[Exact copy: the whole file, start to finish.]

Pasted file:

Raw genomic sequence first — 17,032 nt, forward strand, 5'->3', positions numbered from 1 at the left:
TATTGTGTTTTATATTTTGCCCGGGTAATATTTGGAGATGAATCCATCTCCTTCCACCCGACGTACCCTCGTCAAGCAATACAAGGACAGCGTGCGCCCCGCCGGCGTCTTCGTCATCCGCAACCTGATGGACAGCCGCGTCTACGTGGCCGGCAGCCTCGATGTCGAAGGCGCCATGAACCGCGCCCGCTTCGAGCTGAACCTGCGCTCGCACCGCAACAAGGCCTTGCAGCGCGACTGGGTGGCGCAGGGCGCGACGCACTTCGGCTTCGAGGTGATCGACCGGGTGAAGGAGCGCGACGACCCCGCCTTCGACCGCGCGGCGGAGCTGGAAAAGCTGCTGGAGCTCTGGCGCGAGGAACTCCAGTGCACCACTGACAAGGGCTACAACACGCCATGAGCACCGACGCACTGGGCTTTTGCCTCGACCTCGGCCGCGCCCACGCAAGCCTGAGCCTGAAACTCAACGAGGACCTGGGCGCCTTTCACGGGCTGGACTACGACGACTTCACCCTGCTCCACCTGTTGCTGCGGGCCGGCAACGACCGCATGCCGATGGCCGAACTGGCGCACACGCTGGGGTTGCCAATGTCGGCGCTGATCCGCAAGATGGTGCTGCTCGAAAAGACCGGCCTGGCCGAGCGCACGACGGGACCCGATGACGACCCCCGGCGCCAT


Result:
Raw genomic sequence first — 17,032 nt, forward strand, 5'->3', positions numbered from 1 at the left:
TATTGTGTTTTATATTTTGCCCGGGTAATATTTGGAGATGAATCCATCTCCTTCCACCCGACGTACCCTCGTCAAGCAATACAAGGACAGCGTGCGCCCCGCCGGCGTCTTCGTCATCCGCAACCTGATGGACAGCCGCGTCTACGTGGCCGGCAGCCTCGATGTCGAAGGCGCCATGAACCGCGCCCGCTTCGAGCTGAACCTGCGCTCGCACCGCAACAAGGCCTTGCAGCGCGACTGGGTGGCGCAGGGCGCGACGCACTTCGGCTTCGAGGTGATCGACCGGGTGAAGGAGCGCGACGACCCCGCCTTCGACCGCGCGGCGGAGCTGGAAAAGCTGCTGGAGCTCTGGCGCGAGGAACTCCAGTGCACCACTGACAAGGGCTACAACACGCCATGAGCACCGACGCACTGGGCTTTTGCCTCGACCTCGGCCGCGCCCACGCAAGCCTGAGCCTGAAACTCAACGAGGACCTGGGCGCCTTTCACGGGCTGGACTACGACGACTTCACCCTGCTCCACCTGTTGCTGCGGGCCGGCAACGACCGCATGCCGATGGCCGAACTGGCGCACACGCTGGGGTTGCCAATGTCGGCGCTGATCCGCAAGATGGTGCTGCTCGAAAAGACCGGCCTGGCCGAGCGCACGACGGGACCCGATGACGACCCCCGGCGCCAT